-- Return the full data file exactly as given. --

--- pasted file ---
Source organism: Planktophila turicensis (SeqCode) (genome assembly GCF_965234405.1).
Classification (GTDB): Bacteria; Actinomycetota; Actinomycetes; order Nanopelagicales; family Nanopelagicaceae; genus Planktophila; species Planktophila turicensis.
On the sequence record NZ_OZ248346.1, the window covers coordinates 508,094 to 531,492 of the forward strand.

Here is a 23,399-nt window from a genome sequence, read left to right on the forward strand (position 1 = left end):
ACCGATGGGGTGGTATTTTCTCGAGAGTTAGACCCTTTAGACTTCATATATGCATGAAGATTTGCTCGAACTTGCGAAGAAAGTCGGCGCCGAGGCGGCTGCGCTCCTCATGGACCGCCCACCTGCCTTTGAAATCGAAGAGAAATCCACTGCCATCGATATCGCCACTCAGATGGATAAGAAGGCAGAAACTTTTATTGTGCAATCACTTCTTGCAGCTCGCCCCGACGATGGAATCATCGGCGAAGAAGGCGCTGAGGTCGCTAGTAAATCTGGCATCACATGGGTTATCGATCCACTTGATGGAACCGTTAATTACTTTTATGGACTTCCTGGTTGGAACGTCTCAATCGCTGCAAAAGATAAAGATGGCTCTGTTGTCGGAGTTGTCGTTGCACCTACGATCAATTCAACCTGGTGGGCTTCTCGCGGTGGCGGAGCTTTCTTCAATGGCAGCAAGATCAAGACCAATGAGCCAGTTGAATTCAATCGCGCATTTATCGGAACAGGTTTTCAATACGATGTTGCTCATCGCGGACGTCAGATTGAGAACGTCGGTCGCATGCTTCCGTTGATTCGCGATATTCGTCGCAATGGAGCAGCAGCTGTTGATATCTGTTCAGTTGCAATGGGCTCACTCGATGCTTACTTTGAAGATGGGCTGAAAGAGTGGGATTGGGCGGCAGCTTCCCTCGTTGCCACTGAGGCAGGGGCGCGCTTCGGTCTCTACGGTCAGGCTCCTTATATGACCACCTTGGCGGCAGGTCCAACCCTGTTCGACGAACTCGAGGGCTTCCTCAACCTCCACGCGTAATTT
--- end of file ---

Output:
Source organism: Planktophila turicensis (SeqCode) (genome assembly GCF_965234405.1).
Classification (GTDB): Bacteria; Actinomycetota; Actinomycetes; order Nanopelagicales; family Nanopelagicaceae; genus Planktophila; species Planktophila turicensis.
On the sequence record NZ_OZ248346.1, the window covers coordinates 508,094 to 531,492 of the forward strand.

Here is a 23,399-nt window from a genome sequence, read left to right on the forward strand (position 1 = left end):
ACCGATGGGGTGGTATTTTCTCGAGAGTTAGACCCTTTAGACTTCATATATGCATGAAGATTTGCTCGAACTTGCGAAGAAAGTCGGCGCCGAGGCGGCTGCGCTCCTCATGGACCGCCCACCTGCCTTTGAAATCGAAGAGAAATCCACTGCCATCGATATCGCCACTCAGATGGATAAGAAGGCAGAAACTTTTATTGTGCAATCACTTCTTGCAGCTCGCCCCGACGATGGAATCATCGGCGAAGAAGGCGCTGAGGTCGCTAGTAAATCTGGCATCACATGGGTTATCGATCCACTTGATGGAACCGTTAATTACTTTTATGGACTTCCTGGTTGGAACGTCTCAATCGCTGCAAAAGATAAAGATGGCTCTGTTGTCGGAGTTGTCGTTGCACCTACGATCAATTCAACCTGGTGGGCTTCTCGCGGTGGCGGAGCTTTCTTCAATGGCAGCAAGATCAAGACCAATGAGCCAGTTGAATTCAATCGCGCATTTATCGGAACAGGTTTTCAATACGATGTTGCTCATCGCGGACGTCAGATTGAGAACGTCGGTCGCATGCTTCCGTTGATTCGCGATATTCGTCGCAATGGAGCAGCAGCTGTTGATATCTGTTCAGTTGCAATGGGCTCACTCGATGCTTACTTTGAAGATGGGCTGAAAGAGTGGGATTGGGCGGCAGCTTCCCTCGTTGCCACTGAGGCAGGGGCGCGCTTCGGTCTCTACGGTCAGGCTCCTTATATGACCACCTTGGCGGCAGGTCCAACCCTGTTCGACGAACTCGAGGGCTTCCTCAACCTCCACGCGTAATTT